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Child, Lydia Maria Francis, 1802-1880 [1836], Philothea (Otis, Broaders & Co., Boston) [word count] [eaf046].
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Here: let us seek Athenæ's towers,
The cradle of old Cecrops' race,
The world's chief ornament and grace;
Here mystic fanes and rites divine,
And lamps in sacred splendor shine;
Here the gods dwell in marble domes,
Feasted with costly hecatombs,
That round their votive statues blaze,
Whilst crowded temples ring with praise;
And pompous sacrifices here
Make holidays throughout the year.

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The moon was moving through the heavens in silent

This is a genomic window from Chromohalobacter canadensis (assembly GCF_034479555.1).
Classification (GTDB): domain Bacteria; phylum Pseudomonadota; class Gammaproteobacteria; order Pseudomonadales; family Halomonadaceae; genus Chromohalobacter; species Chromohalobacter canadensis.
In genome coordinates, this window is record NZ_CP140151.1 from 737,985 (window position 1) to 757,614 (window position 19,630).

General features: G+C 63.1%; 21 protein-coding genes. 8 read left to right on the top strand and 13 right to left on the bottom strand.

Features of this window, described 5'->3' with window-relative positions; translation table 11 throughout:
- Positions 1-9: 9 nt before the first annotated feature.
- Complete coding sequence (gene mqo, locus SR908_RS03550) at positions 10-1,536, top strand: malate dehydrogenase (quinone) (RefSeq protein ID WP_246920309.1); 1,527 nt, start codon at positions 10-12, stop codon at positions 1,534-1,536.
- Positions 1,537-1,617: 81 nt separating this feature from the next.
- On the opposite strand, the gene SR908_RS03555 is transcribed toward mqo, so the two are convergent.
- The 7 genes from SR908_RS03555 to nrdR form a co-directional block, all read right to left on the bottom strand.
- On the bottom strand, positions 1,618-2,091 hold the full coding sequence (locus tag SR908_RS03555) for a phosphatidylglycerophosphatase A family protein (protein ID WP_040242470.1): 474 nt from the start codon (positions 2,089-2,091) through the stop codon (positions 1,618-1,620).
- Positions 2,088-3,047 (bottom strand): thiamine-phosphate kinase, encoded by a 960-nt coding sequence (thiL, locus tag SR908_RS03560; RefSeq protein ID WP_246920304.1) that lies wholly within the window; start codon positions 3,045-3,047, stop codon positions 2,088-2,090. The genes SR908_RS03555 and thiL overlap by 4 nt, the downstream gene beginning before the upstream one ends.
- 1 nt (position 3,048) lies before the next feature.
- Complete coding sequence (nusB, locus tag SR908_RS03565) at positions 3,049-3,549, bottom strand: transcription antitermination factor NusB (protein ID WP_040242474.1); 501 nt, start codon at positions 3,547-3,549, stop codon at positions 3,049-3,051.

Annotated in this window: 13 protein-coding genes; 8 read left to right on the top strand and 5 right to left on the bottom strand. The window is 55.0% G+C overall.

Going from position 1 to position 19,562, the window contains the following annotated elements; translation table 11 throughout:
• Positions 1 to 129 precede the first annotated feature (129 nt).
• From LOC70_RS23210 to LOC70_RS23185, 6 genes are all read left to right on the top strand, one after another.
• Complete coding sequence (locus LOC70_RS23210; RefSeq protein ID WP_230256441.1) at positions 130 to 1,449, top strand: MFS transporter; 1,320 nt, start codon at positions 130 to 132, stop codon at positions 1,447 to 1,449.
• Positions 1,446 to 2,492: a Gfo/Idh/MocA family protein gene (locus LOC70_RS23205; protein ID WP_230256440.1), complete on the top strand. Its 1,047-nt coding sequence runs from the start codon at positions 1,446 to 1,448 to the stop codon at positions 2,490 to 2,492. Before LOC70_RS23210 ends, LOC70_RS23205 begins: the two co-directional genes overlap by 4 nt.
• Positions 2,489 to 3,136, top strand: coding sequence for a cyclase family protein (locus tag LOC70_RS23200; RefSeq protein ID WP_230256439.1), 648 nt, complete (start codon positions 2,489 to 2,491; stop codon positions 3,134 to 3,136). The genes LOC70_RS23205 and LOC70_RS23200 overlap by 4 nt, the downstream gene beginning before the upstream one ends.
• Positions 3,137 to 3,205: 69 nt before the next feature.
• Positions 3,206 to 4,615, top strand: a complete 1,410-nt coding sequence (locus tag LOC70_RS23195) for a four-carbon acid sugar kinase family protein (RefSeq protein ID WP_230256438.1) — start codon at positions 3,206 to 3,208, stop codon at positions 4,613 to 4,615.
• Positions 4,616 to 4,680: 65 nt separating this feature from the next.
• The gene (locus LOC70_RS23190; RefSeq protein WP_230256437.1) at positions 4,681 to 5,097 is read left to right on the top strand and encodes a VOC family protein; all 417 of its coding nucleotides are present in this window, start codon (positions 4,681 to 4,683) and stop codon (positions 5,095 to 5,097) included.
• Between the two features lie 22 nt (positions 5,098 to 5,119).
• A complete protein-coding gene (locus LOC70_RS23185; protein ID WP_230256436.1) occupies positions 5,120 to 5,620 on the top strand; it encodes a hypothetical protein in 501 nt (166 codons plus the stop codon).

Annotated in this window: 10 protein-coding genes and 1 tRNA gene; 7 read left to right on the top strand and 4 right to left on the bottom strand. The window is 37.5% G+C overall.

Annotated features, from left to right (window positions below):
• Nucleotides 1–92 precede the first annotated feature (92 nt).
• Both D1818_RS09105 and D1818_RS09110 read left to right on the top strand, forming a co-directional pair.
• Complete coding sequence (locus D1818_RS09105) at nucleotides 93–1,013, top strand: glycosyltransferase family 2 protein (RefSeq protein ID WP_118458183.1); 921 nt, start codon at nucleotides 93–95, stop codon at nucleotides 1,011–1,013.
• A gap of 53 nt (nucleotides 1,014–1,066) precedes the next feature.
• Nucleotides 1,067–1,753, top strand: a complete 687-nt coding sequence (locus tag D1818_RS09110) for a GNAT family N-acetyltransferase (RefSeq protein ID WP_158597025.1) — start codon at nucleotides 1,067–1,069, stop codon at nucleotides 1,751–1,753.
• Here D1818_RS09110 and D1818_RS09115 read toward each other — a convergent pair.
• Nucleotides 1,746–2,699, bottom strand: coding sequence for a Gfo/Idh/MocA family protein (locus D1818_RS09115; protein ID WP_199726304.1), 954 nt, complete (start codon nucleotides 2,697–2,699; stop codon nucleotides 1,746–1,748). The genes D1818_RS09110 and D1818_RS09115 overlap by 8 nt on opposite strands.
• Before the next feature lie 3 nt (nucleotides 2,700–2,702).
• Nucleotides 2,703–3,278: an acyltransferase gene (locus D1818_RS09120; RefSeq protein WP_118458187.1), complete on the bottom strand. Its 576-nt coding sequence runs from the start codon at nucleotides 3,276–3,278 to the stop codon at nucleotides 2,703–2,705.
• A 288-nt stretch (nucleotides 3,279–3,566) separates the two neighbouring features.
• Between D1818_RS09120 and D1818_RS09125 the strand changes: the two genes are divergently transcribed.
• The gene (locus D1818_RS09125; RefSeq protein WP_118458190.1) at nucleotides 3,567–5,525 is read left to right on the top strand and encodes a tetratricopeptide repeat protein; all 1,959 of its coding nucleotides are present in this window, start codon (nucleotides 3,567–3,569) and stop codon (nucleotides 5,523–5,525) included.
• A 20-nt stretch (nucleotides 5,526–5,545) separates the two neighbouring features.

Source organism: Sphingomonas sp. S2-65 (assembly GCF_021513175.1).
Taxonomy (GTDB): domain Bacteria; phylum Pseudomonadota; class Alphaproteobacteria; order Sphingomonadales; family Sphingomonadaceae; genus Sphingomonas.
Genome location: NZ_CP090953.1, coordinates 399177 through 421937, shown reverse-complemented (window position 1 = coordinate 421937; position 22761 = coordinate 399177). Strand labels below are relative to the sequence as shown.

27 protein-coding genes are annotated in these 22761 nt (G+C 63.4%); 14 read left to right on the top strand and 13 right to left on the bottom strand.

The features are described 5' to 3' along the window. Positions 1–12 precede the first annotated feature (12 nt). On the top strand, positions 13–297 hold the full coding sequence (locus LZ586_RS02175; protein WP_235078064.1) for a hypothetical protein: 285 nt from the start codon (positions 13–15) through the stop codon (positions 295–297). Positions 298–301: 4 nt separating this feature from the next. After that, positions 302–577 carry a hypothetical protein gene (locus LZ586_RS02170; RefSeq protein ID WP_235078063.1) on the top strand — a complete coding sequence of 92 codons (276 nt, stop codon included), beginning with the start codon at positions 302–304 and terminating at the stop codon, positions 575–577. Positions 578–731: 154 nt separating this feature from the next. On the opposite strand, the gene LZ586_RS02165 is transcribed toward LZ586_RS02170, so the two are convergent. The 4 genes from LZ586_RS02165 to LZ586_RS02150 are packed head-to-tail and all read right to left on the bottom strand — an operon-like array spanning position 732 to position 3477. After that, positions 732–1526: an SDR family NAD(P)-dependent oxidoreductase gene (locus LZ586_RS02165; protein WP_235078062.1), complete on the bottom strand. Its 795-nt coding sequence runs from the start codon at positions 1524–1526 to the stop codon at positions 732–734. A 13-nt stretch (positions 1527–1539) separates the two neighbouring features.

glory—and Athens, with all her beautiful variety of
villas, altars, statues, and temples, rejoiced in the
hallowed light.

The white columns of the lofty Parthenon stood in
distinct relief against the clear blue sky; the crest and
spear of Pallas Promachos glittered in the refulgent
atmosphere, a beacon to the distant mariner; the line
of brazen tripods, leading from the Theatre of Dionysus,
glowed like urns of fire; and the waters of

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the Illyssus glanced right joyfully, as they moved
onward to the ocean. The earth was like a slumbering
babe, smiling in its sleep, because it dreams of

In the most ancient and quiet part of the city, not
far from the gate Diocharis, was the modest mansion
of Anaxagoras; and at this tranquil hour, the granddaughter
of the philosopher, with her beloved companion
Eudora, stood on the roof, enjoying the radiant
landscape, and the balmy air.